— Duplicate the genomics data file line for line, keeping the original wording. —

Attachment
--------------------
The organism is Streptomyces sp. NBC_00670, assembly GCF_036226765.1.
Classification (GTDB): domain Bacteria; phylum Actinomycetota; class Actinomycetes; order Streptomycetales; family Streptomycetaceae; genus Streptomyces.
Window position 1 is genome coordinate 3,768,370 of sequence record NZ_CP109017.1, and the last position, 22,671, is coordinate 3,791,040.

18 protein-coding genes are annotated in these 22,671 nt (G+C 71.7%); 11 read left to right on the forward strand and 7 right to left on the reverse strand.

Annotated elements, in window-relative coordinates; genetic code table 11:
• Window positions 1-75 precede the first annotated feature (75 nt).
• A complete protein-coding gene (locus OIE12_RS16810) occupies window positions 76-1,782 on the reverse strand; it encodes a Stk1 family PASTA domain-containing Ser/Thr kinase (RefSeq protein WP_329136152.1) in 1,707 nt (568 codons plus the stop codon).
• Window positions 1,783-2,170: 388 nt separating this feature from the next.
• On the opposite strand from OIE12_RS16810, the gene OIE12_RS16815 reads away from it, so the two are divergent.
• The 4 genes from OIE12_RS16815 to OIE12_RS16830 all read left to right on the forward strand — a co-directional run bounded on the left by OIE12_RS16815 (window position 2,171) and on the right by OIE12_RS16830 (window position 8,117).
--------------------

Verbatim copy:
The organism is Streptomyces sp. NBC_00670, assembly GCF_036226765.1.
Classification (GTDB): domain Bacteria; phylum Actinomycetota; class Actinomycetes; order Streptomycetales; family Streptomycetaceae; genus Streptomyces.
Window position 1 is genome coordinate 3,768,370 of sequence record NZ_CP109017.1, and the last position, 22,671, is coordinate 3,791,040.

18 protein-coding genes are annotated in these 22,671 nt (G+C 71.7%); 11 read left to right on the forward strand and 7 right to left on the reverse strand.

Annotated elements, in window-relative coordinates; genetic code table 11:
• Window positions 1-75 precede the first annotated feature (75 nt).
• A complete protein-coding gene (locus OIE12_RS16810) occupies window positions 76-1,782 on the reverse strand; it encodes a Stk1 family PASTA domain-containing Ser/Thr kinase (RefSeq protein WP_329136152.1) in 1,707 nt (568 codons plus the stop codon).
• Window positions 1,783-2,170: 388 nt separating this feature from the next.
• On the opposite strand from OIE12_RS16810, the gene OIE12_RS16815 reads away from it, so the two are divergent.
• The 4 genes from OIE12_RS16815 to OIE12_RS16830 all read left to right on the forward strand — a co-directional run bounded on the left by OIE12_RS16815 (window position 2,171) and on the right by OIE12_RS16830 (window position 8,117).